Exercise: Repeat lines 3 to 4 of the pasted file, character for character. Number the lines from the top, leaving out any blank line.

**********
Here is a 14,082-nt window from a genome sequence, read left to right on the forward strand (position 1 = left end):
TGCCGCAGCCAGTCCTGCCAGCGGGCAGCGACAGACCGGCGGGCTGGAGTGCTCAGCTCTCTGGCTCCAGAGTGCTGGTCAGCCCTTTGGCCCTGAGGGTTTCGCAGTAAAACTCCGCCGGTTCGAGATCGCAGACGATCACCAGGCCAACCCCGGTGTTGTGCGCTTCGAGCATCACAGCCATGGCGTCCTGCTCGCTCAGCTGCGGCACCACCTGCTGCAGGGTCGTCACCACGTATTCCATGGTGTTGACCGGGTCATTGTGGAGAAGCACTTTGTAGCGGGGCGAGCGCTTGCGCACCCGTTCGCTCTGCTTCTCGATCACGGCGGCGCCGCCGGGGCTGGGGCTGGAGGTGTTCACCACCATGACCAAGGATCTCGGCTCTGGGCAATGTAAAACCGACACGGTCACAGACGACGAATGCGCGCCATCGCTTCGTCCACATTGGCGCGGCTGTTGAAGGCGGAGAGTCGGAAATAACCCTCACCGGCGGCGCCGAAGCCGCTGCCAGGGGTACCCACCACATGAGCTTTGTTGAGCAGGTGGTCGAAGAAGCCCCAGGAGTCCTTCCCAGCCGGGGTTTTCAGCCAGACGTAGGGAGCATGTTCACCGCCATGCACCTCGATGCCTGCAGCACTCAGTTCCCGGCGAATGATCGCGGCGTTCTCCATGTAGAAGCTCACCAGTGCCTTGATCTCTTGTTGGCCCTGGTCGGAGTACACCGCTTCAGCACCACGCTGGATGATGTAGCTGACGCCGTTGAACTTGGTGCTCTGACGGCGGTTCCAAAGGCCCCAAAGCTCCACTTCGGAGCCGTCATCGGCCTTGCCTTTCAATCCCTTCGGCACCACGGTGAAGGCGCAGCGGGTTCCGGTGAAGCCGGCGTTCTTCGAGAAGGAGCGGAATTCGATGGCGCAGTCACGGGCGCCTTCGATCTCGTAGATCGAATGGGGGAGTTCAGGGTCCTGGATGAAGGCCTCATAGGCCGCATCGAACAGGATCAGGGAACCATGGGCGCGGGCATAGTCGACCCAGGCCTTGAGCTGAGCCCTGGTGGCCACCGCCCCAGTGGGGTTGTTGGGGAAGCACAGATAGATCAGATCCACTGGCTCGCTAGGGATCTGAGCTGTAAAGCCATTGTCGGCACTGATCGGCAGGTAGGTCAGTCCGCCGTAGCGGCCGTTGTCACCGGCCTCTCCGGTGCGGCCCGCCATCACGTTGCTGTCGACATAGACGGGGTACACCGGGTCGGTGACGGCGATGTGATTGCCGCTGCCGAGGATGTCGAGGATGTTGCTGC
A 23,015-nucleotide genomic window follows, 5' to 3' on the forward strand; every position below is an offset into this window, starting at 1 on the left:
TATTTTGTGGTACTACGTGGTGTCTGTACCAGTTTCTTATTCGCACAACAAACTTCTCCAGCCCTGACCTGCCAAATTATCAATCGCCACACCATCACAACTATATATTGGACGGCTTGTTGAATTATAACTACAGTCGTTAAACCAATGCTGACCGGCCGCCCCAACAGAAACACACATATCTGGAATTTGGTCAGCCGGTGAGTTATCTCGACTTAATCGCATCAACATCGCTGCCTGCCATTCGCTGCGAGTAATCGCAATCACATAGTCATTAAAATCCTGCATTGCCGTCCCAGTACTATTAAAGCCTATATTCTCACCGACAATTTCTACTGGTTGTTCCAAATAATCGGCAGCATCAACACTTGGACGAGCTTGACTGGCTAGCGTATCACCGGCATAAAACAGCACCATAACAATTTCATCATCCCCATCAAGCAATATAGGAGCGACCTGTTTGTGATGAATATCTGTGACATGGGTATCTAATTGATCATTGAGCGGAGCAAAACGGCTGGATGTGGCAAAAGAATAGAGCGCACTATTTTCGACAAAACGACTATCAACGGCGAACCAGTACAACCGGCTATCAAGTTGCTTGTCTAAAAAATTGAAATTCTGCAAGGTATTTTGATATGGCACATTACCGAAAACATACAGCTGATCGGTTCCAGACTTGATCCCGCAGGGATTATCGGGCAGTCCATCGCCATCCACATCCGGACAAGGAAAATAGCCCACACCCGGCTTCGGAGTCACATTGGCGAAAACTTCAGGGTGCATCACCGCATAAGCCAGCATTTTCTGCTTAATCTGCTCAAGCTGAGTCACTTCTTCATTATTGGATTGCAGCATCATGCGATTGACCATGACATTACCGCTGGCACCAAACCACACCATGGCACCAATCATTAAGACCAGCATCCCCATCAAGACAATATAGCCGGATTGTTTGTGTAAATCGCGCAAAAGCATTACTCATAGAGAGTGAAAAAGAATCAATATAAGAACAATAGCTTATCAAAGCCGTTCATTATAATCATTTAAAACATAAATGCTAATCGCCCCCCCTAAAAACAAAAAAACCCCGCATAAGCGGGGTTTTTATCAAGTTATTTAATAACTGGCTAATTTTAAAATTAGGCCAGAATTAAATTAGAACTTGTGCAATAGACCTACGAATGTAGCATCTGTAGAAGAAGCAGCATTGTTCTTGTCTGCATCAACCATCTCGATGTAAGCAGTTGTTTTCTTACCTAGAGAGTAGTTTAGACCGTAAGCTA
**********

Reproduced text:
A 23,015-nucleotide genomic window follows, 5' to 3' on the forward strand; every position below is an offset into this window, starting at 1 on the left:
TATTTTGTGGTACTACGTGGTGTCTGTACCAGTTTCTTATTCGCACAACAAACTTCTCCAGCCCTGACCTGCCAAATTATCAATCGCCACACCATCACAACTATATATTGGACGGCTTGTTGAATTATAACTACAGTCGTTAAACCAATGCTGACCGGCCGCCCCAACAGAAACACACATATCTGGAATTTGGTCAGCCGGTGAGTTATCTCGACTTAATCGCATCAACATCGCTGCCTGCCATTCGCTGCGAGTAATCGCAATCACATAGTCATTAAAATCCTGCATTGCCGTCCCAGTACTATTAAAGCCTATATTCTCACCGACAATTTCTACTGGTTGTTCCAAATAATCGGCAGCATCAACACTTGGACGAGCTTGACTGGCTAGCGTATCACCGGCATAAAACAGCACCATAACAATTTCATCATCCCCATCAAGCAATATAGGAGCGACCTGTTTGTGATGAATATCTGTGACATGGGTATCTAATTGATCATTGAGCGGAGCAAAACGGCTGGATGTGGCAAAAGAATAGAGCGCACTATTTTCGACAAAACGACTATCAACGGCGAACCAGTACAACCGGCTATCAAGTTGCTTGTCTAAAAAATTGAAATTCTGCAAGGTATTTTGATATGGCACATTACCGAAAACATACAGCTGATCGGTTCCAGACTTGATCCCGCAGGGATTATCGGGCAGTCCATCGCCATCCACATCCGGACAAGGAAAATAGCCCACACCCGGCTTCGGAGTCACATTGGCGAAAACTTCAGGGTGCATCACCGCATAAGCCAGCATTTTCTGCTTAATCTGCTCAAGCTGAGTCACTTCTTCATTATTGGATTGCAGCATCATGCGATTGACCATGACATTACCGCTGGCACCAAACCACACCATGGCACCAATCATTAAGACCAGCATCCCCATCAAGACAATATAGCCGGATTGTTTGTGTAAATCGCGCAAAAGCATTACTCATAGAGAGTGAAAAAGAATCAATATAAGAACAATAGCTTATCAAAGCCGTTCATTATAATCATTTAAAACATAAATGCTAATCGCCCCCCCTAAAAACAAAAAAACCCCGCATAAGCGGGGTTTTTATCAAGTTATTTAATAACTGGCTAATTTTAAAATTAGGCCAGAATTAAATTAGAACTTGTGCAATAGACCTACGAATGTAGCATCTGTAGAAGAAGCAGCATTGTTCTTGTCTGCATCAACCATCTCGATGTAAGCAGTTGTTTTCTTACCTAGAGAGTAGTTTAGACCGTAAGCTA